Friday, January 25, 2008
Comforts of (a) home
A perfect latte, with an iced tea chaser
I think our new house is finally starting to feel like home. Naturally, we haven't finished unpacking even the things we plan to unpack. I am utterly unable to do my own work here yet, since it's far too easy to become distracted. I'm also beginning to resent having to leave the house to go anywhere... like, you know, to school, in order to work. One of my friends recently suggested, "... I think you should teach it not to eat the humans. Badly trained houses can be as bad as libraries -- except libraries spit you out eventually." Wise words, I think. So, I'll work on that.
Add to this more misunderstandings over the last month with my supervisor, Lady S, and all this combines to mean that I haven't written a thing on Big D in months. Months. October, to be precise, when I worked frantically to pull together a conference presentation. My Next Written Thing for my committee is so late it's almost early again. Blah.
At least the cats have settled into a routine, even if I haven't. They quickly established their respective nap spots. Ford can most often be found on the bed, but when he's feeling sociable, he joins us in the living room and sleeps under the coffee table.
Apparently, this is comfortable. Who knew?
Tiger's favourite spot is on the top of the couch, where he has his very own Tiger-sized dent...
... although sometimes he prefers the afternoon sunbeams from the back door:
Yes, the chairs are there specifically for the cats
Our backyard is lovely, and I'm told it will be full of leaves and greenery, and possibly even flowers, come summer. The previous owners seem to have been outdoorsey-types and took good care of the yard. There is some debate about the nature of the tree in the middle of the back yard.
I say we have a well-pruned pussy willow tree. Daniel is suspicious. But there are fuzzy grey buds on it that look for all the world like pussy willow catkins. The buds were there where we moved in November and have never gone away, even in the coldest of cold. See?
So in the meantime, while I kill myself with NOT working, I try to enjoy the little things that make me feel more at home. Our espresso bar, with the Fully Automatic Espresso Machine of Much Awesomeness, for instance.
In the background there, you'll see that the previous green-thumbed owners also left us a potted orchid, which I thought was very sweet. There's an excellent chance I'll kill it, but I'm trying not to. At first, I was ever-paranoid that it was poisonous and the cats would try to eat it, or that it would die as soon as I poured water on it. In the weeks after we moved in, I tried to give it away more than once, but each person who said they would take it left without it. I've now resigned myself to having an orchid in the house. The cats are not at all interested in it, for now, and it's in a place where they don't jump up. If that changes, of course I'll rethink keeping it.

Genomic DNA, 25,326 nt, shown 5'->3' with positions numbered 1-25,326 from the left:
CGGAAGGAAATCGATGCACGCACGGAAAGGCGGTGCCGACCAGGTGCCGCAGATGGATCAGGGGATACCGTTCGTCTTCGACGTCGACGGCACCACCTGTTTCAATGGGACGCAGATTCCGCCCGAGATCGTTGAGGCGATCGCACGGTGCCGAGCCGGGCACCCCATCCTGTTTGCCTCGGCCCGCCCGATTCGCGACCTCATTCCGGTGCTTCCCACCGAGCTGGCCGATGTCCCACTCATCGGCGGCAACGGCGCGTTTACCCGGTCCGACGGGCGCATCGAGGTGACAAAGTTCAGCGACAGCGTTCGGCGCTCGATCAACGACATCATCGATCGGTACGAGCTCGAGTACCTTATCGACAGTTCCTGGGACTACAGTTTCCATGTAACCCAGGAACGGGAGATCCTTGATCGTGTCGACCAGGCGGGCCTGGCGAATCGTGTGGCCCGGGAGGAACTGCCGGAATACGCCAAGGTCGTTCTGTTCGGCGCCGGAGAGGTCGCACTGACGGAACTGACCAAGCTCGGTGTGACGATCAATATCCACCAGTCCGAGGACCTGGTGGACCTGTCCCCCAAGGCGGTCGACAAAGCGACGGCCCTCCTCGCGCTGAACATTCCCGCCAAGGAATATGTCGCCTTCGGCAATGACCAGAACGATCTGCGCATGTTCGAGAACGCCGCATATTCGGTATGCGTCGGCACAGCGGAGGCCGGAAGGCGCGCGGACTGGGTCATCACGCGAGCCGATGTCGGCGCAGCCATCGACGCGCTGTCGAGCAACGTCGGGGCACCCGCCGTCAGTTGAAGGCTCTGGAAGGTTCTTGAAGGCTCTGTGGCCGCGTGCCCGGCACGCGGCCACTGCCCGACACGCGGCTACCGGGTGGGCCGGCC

I think it's a phalaenopsis (I lost the little plastic thingy that said what it was). The two existing (pink/white) flowers finally fell off after several weeks, another bud appeared but never opened, and then it, too, went away. Am I supposed to do anything besides water it now and wait for it to hopefully flower again? Should I cut off the old flower spike now that it's finished this bloom cycle? Guess it's probably worth a trip to a nearby nursery for orchid food and advice.
I am so hopeless with plants. They require a patience that I lack - something people find amusing when they look at my hobbies (needlework, knitting, general wool-wrangling) and the type of research I do, all of which is highly detail-oriented and requires a lot of patience. But I assure you, growing plants requires a very different kind of patience - the kind where I must cede control over to nature. Keeping an orchid and having unknown things grow in my backyard continues to remind me that there are things I absolutely cannot control, which has been some comfort while I continue to stress out about my lack of work productivity.
At least there is wool. There is always wool. This wool is more of the neverending supply of Dorset cross, prepped by hand into combed top using my single-pitch Viking combs and a diz. I've slowly begun to wash the remaining two fleeces again, now that I can navigate the stairs to the basement and get to the laundry sink.
the newest spindle, a Forrester, walnut, no hook